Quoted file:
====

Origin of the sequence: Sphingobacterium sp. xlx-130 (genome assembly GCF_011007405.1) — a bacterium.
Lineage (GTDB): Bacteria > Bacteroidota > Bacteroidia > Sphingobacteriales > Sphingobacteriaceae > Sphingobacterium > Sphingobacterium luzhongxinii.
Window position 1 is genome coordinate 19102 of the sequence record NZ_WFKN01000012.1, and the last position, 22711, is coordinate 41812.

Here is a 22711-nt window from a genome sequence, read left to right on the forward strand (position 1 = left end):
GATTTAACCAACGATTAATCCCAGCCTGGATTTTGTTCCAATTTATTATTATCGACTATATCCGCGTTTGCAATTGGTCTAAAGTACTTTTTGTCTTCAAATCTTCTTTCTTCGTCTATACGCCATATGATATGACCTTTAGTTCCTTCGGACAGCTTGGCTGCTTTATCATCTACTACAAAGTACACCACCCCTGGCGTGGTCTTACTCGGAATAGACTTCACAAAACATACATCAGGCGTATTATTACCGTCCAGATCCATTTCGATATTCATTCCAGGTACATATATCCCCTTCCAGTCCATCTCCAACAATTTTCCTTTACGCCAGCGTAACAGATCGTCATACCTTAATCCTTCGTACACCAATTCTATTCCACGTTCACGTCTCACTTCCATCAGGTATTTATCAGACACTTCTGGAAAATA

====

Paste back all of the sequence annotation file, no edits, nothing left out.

Origin of the sequence: Sphingobacterium sp. xlx-130 (genome assembly GCF_011007405.1) — a bacterium.
Lineage (GTDB): Bacteria > Bacteroidota > Bacteroidia > Sphingobacteriales > Sphingobacteriaceae > Sphingobacterium > Sphingobacterium luzhongxinii.
Window position 1 is genome coordinate 19102 of the sequence record NZ_WFKN01000012.1, and the last position, 22711, is coordinate 41812.

Here is a 22711-nt window from a genome sequence, read left to right on the forward strand (position 1 = left end):
GATTTAACCAACGATTAATCCCAGCCTGGATTTTGTTCCAATTTATTATTATCGACTATATCCGCGTTTGCAATTGGTCTAAAGTACTTTTTGTCTTCAAATCTTCTTTCTTCGTCTATACGCCATATGATATGACCTTTAGTTCCTTCGGACAGCTTGGCTGCTTTATCATCTACTACAAAGTACACCACCCCTGGCGTGGTCTTACTCGGAATAGACTTCACAAAACATACATCAGGCGTATTATTACCGTCCAGATCCATTTCGATATTCATTCCAGGTACATATATCCCCTTCCAGTCCATCTCCAACAATTTTCCTTTACGCCAGCGTAACAGATCGTCATACCTTAATCCTTCGTACACCAATTCTATTCCACGTTCACGTCTCACTTCCATCAGGTATTTATCAGACACTTCTGGAAAATA